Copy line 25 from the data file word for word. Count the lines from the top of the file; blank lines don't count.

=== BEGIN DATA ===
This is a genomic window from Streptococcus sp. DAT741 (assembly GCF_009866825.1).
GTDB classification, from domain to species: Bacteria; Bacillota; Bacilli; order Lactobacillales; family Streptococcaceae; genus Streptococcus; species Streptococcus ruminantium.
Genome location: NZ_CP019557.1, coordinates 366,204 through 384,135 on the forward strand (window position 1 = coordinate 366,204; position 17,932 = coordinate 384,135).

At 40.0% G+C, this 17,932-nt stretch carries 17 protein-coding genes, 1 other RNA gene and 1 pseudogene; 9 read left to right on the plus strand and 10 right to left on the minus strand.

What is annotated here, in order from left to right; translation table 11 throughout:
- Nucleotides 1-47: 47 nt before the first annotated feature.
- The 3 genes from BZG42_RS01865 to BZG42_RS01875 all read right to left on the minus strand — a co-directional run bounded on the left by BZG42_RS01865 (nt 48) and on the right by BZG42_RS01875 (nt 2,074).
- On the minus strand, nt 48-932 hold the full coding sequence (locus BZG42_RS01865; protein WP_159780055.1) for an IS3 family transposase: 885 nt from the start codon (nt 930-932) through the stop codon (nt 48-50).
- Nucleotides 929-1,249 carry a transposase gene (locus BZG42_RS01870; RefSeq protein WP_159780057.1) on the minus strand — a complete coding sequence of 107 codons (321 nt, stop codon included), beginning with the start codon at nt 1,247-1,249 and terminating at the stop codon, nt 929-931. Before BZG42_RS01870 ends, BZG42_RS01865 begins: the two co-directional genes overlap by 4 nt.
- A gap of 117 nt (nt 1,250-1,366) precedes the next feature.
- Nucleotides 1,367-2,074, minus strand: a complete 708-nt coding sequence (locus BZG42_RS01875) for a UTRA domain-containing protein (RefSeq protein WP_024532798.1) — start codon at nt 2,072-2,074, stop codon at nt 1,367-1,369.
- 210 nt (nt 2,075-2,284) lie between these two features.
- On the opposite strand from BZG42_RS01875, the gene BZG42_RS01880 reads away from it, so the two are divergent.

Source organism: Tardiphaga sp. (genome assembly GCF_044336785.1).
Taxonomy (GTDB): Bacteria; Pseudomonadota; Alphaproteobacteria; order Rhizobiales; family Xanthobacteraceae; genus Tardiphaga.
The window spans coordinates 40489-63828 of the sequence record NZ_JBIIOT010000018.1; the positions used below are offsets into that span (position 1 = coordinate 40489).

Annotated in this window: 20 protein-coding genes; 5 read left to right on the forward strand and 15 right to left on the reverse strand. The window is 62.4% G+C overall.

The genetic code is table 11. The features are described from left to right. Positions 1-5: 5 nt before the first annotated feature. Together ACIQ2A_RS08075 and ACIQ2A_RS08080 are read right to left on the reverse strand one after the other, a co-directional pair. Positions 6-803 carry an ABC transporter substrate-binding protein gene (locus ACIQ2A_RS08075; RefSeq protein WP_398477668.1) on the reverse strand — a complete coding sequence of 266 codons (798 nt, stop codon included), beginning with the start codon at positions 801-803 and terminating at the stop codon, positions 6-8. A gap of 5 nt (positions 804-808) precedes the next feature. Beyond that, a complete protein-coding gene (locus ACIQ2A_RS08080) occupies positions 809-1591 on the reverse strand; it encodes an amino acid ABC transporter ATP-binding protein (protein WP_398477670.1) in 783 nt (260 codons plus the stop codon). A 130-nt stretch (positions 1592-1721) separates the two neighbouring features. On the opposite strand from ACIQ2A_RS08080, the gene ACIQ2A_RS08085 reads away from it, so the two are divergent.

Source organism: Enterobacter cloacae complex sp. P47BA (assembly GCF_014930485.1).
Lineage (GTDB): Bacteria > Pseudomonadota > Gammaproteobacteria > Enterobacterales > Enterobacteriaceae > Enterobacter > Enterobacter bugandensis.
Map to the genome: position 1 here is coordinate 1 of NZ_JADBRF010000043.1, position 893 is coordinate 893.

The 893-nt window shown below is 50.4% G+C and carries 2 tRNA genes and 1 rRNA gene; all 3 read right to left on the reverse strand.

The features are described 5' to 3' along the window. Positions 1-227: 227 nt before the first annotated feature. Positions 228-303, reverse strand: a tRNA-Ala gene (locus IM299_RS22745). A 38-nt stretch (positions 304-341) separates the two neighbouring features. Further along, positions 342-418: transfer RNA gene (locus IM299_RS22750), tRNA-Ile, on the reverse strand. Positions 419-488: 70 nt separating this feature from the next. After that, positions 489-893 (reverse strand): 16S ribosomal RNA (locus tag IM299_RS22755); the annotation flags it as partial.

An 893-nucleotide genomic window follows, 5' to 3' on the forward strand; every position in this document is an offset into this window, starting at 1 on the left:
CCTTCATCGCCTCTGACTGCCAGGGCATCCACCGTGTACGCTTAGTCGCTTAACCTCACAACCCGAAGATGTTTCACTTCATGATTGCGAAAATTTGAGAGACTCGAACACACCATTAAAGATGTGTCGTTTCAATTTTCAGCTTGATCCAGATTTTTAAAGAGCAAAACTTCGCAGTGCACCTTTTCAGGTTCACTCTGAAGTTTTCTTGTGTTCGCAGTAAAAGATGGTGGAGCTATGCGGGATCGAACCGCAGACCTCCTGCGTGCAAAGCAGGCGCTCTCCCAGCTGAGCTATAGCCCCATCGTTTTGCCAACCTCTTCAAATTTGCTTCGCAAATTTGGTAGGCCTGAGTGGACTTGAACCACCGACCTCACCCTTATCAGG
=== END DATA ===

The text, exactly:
CCTTCATCGCCTCTGACTGCCAGGGCATCCACCGTGTACGCTTAGTCGCTTAACCTCACAACCCGAAGATGTTTCACTTCATGATTGCGAAAATTTGAGAGACTCGAACACACCATTAAAGATGTGTCGTTTCAATTTTCAGCTTGATCCAGATTTTTAAAGAGCAAAACTTCGCAGTGCACCTTTTCAGGTTCACTCTGAAGTTTTCTTGTGTTCGCAGTAAAAGATGGTGGAGCTATGCGGGATCGAACCGCAGACCTCCTGCGTGCAAAGCAGGCGCTCTCCCAGCTGAGCTATAGCCCCATCGTTTTGCCAACCTCTTCAAATTTGCTTCGCAAATTTGGTAGGCCTGAGTGGACTTGAACCACCGACCTCACCCTTATCAGG